Posts Tagged ‘Stingaree’

5th November
2013
written by Richard

It was a crime that incensed San Diegans: the “murder” of a young sailor from a US. warship by a deputized marshal. For one summer and fall, San Diegans would eagerly follow the case of a “posse” gone wild and accused of brutalizing American sailors.

The story of a riot in the Stingaree and The People versus Breedlove.

The crew of the USS Charleston.

The crew of the USS Charleston.

11th January
2012
written by Richard

San Diego Union, Jan. 18, 1904

There are men and women, boys and girls, steadily, but surely, patrolling the path that leads to eternal ruin. It is for us to rescue them. –Mrs. R. A. Rood, vice-president, Purity League of San Diego

On Friday afternoon, August 7, 1903, forty gravely concerned San Diego women went to church. Meeting at the First Methodist Episcopal Church on the corner of D (Broadway) and Fourth Street, the ladies discussed the growing moral peril found in city’s notorious Stingaree District—home to “houses of impurity” and unfortunate women “caught in the toils.”

The story of San Diego’s first attempt to close the “Stingaree.” The Purity League.

13th October
2011
written by Richard

Between two and four o’clock yesterday morning a woman named Maggie McCutcheon, whose sporting title is “Maggie Bangs,” was killed by pistol shot under circumstances that leave it somewhat of a mystery . . . –San Diego Union, June 19, 1881.

British "Bulldog" revolver

                                                              

The story of death in San Diego’s notorious “Stingaree” district: Maggie Bangs.

13th April
2011
written by Richard

What has become of the police force? The archives of the city show that there is such an organization here, yet . . .  the criminal element has been holding high carnival during the last few days, “the guardians of the peace” have done nothing to indicate they are on duty.–San Diego Union, August 6, 1887.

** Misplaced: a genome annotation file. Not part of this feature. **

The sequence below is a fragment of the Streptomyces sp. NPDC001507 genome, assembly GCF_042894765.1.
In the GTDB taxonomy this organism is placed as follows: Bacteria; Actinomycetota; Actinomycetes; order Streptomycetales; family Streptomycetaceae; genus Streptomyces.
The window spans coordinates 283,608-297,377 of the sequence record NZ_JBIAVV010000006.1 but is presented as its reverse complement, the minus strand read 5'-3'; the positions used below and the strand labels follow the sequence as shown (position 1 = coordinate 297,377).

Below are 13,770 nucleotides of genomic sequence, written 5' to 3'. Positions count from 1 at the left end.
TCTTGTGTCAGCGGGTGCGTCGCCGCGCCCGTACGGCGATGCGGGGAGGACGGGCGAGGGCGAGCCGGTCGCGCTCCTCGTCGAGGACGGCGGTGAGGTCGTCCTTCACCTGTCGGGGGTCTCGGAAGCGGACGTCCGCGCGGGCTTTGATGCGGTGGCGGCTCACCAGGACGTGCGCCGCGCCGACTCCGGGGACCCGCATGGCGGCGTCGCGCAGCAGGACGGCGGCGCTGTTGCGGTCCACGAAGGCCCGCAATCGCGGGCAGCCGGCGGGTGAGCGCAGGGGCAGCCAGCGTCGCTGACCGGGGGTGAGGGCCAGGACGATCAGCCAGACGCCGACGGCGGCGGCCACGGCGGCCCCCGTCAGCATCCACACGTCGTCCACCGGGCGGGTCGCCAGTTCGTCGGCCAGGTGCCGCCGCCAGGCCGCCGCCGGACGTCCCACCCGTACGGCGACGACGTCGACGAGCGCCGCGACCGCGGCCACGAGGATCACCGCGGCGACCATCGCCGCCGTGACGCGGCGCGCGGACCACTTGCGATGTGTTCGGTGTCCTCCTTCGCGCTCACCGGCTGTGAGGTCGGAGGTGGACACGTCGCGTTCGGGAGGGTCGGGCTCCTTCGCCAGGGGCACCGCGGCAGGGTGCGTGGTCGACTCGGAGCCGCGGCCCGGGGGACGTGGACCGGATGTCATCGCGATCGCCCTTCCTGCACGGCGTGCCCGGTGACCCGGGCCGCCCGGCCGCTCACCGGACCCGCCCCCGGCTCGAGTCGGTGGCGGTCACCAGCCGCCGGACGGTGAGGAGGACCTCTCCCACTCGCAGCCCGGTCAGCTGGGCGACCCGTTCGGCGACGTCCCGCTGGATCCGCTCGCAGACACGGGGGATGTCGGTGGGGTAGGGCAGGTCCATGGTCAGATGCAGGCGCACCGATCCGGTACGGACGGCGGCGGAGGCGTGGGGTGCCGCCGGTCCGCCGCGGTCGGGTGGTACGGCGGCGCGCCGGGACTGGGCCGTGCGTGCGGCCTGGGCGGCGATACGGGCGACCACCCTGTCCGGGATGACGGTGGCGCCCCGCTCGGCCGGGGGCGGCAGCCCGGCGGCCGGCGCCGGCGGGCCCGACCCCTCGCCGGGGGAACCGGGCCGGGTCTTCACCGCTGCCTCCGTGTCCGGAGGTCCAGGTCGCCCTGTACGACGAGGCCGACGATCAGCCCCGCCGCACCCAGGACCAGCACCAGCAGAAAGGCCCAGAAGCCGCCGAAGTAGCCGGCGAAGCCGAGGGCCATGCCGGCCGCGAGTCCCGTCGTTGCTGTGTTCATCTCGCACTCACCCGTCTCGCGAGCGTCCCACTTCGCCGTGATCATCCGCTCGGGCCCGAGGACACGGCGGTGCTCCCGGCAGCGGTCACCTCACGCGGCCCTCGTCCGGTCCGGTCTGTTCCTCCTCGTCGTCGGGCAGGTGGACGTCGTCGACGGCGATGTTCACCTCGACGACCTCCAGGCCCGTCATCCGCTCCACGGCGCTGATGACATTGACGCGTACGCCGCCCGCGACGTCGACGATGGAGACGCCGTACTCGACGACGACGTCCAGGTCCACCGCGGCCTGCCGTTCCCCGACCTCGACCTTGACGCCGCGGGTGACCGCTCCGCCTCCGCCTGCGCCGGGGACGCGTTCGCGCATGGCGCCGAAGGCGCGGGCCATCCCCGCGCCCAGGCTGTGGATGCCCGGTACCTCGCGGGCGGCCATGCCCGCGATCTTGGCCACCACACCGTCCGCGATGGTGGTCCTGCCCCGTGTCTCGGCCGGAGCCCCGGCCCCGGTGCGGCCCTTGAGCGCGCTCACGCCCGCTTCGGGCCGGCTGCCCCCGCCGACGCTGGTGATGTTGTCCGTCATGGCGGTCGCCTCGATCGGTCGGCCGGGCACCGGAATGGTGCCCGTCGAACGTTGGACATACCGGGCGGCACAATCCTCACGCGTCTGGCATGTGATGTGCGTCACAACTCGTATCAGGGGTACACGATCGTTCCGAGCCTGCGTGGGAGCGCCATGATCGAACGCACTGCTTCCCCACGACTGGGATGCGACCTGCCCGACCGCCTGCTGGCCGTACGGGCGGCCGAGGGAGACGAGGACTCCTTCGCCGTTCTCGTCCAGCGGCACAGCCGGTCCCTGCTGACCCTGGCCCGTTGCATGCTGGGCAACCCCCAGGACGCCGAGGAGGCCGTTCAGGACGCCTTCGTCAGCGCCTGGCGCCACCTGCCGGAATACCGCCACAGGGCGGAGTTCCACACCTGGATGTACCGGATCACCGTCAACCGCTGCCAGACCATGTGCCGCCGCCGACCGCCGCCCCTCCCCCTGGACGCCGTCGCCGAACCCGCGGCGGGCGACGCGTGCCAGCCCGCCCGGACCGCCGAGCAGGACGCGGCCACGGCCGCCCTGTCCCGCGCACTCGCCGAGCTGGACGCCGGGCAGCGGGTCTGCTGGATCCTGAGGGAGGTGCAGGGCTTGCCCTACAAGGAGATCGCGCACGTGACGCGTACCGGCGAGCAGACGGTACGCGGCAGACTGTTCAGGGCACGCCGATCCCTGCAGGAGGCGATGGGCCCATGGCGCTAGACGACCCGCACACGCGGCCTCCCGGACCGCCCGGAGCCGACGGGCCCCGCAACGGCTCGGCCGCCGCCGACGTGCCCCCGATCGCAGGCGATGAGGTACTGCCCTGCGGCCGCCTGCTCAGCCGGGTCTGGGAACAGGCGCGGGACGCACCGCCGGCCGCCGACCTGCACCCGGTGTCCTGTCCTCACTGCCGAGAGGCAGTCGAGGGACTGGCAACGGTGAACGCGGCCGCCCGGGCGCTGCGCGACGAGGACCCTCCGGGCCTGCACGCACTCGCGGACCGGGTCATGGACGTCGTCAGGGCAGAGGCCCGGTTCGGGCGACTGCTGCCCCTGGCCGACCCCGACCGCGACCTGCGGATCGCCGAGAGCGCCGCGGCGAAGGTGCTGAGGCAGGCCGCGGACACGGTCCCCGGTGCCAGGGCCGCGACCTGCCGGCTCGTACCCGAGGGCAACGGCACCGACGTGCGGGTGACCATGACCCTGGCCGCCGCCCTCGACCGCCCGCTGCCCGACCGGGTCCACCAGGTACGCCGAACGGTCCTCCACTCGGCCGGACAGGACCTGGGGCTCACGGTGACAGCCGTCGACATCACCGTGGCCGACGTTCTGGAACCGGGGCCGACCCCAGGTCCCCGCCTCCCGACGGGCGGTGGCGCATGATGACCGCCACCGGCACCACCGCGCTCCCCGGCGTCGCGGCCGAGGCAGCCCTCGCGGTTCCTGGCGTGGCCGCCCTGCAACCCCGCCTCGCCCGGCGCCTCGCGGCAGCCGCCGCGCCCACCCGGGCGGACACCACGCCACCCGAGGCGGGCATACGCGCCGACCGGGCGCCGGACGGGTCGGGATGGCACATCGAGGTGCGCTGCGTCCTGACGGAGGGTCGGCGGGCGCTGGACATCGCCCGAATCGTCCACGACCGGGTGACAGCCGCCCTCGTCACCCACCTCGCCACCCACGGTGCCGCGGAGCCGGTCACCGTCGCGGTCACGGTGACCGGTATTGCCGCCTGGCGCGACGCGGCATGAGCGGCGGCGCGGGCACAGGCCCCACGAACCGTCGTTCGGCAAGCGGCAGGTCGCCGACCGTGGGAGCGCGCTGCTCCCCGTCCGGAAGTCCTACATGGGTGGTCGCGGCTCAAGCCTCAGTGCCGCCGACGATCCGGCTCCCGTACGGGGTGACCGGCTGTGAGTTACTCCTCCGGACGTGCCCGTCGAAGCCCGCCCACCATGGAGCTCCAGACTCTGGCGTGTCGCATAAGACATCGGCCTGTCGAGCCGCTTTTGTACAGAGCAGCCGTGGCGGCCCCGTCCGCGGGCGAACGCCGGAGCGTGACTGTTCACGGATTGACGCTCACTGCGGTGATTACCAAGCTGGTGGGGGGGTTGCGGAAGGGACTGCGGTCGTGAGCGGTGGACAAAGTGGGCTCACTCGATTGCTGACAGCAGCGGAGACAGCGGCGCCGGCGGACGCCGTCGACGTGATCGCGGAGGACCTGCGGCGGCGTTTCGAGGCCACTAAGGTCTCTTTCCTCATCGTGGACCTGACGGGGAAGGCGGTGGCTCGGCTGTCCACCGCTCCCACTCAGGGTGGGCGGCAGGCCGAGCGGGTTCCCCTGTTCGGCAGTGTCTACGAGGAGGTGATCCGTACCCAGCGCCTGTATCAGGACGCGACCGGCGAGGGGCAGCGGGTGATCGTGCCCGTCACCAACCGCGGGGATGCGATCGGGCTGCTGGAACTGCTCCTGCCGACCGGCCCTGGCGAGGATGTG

Fighting crime in 1887 San Diego: Policing the City.

 

29th July
2010
written by Richard

The notorious "Russian Mike"

In San Diego’s notorious “Stingaree” district of the 1890s, liquor and violence flowed freely in dozens of saloons south of H Street (Market).  One of the more disreputable dives was the Pacific Squadron Saloon on the corner of 4th and J streets, where a homicide involving alcohol, a cheap gun, and a character named “Russian Mike,” drew rapt attention from San Diegans in the spring of 1899.   Read the story of Russian Mike.

27th May
2010
written by Richard

San Diego’s downtown of the late 1800s was filled with bars.  Perhaps the best known “saloonist” was the colorful Tillman A.  Burnes, who kept a well-stocked menagerie of exotic animals to accompany his liquor selections.   Read more about Till Burnes.

Till Burns (left) at his Acme Saloon

23rd April
2010
written by Richard

The closing of the Stingaree.

Strolling down Fifth Street any evening, the ear is rasped by the notes from asthmatic pianos, discordant banjos and fiddles, and half-drunken voices that sing boisterous and ribald songs.  The eye is pained to see one, two, or perhaps three men on each corner, so intoxicated that they can barely stand . . . the lower Fifth Street in San Diego is fully as bad, if not worse than the notorious “Barbary Coast” district of San Francisco . . .

Read about the Stingaree.